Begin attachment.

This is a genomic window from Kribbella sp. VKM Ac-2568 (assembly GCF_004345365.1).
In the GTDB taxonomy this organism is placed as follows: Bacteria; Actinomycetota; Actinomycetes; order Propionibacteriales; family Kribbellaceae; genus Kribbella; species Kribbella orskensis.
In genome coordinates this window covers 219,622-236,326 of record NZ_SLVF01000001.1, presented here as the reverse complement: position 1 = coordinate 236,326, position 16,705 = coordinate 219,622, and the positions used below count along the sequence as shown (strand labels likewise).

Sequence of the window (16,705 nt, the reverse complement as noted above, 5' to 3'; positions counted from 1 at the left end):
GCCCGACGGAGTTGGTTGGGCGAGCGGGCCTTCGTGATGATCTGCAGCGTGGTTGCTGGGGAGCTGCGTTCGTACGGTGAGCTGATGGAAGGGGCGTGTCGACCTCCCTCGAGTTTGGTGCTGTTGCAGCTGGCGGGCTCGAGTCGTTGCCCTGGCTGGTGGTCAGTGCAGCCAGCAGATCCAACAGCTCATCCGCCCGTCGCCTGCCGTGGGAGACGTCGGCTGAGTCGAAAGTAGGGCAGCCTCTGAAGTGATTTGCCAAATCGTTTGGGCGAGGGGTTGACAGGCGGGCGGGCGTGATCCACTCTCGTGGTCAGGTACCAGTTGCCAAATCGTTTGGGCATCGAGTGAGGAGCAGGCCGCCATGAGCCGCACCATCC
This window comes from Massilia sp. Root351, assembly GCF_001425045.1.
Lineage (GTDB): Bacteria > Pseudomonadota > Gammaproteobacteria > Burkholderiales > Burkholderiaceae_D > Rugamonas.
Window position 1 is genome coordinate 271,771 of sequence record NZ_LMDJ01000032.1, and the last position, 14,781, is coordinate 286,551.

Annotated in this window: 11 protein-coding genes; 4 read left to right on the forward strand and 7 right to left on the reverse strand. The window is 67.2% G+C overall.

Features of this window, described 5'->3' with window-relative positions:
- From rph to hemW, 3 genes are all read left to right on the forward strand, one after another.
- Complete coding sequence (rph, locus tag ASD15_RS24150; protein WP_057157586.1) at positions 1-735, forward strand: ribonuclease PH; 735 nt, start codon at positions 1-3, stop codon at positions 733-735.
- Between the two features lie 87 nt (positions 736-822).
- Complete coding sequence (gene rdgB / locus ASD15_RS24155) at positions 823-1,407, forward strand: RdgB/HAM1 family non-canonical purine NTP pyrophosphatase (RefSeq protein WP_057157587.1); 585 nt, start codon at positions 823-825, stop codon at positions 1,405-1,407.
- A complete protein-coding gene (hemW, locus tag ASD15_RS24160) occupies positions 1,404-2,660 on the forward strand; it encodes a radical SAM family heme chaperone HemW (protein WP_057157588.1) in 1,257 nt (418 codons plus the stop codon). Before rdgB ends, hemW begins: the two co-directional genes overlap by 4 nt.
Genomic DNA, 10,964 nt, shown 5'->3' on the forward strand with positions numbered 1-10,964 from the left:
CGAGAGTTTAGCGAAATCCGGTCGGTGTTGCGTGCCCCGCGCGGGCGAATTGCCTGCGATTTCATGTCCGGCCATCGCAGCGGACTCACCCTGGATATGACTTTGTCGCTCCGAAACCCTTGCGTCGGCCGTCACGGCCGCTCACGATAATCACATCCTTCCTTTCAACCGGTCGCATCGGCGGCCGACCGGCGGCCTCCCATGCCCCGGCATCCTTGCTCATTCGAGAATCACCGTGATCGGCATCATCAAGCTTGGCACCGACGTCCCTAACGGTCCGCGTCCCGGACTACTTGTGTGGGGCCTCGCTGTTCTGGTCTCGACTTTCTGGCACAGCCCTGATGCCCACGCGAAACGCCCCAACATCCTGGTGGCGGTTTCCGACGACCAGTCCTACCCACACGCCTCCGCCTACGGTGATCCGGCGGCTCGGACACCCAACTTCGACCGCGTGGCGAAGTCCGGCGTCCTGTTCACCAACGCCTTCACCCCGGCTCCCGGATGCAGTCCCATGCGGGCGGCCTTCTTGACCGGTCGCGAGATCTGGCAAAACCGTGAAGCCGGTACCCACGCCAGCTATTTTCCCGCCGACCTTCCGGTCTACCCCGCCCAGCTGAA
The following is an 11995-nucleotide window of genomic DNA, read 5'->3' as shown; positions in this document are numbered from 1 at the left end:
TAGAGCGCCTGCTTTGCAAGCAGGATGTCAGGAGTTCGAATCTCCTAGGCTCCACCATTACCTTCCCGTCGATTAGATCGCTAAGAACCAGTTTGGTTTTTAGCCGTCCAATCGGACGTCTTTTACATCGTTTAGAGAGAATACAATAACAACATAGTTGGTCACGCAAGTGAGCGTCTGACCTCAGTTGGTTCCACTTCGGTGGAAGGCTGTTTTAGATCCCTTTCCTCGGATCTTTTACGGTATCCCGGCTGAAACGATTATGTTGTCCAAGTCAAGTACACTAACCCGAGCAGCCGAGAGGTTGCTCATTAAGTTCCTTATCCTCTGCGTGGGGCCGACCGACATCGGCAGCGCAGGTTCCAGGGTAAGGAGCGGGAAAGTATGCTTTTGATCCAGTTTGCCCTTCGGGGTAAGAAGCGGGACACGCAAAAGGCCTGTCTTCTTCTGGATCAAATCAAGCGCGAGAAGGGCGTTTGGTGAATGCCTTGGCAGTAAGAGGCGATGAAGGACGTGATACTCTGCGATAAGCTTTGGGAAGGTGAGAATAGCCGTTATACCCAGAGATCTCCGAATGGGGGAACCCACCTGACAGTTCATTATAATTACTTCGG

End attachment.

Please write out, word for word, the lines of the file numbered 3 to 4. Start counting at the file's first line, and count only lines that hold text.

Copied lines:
In genome coordinates this window covers 219,622-236,326 of record NZ_SLVF01000001.1, presented here as the reverse complement: position 1 = coordinate 236,326, position 16,705 = coordinate 219,622, and the positions used below count along the sequence as shown (strand labels likewise).

Sequence of the window (16,705 nt, the reverse complement as noted above, 5' to 3'; positions counted from 1 at the left end):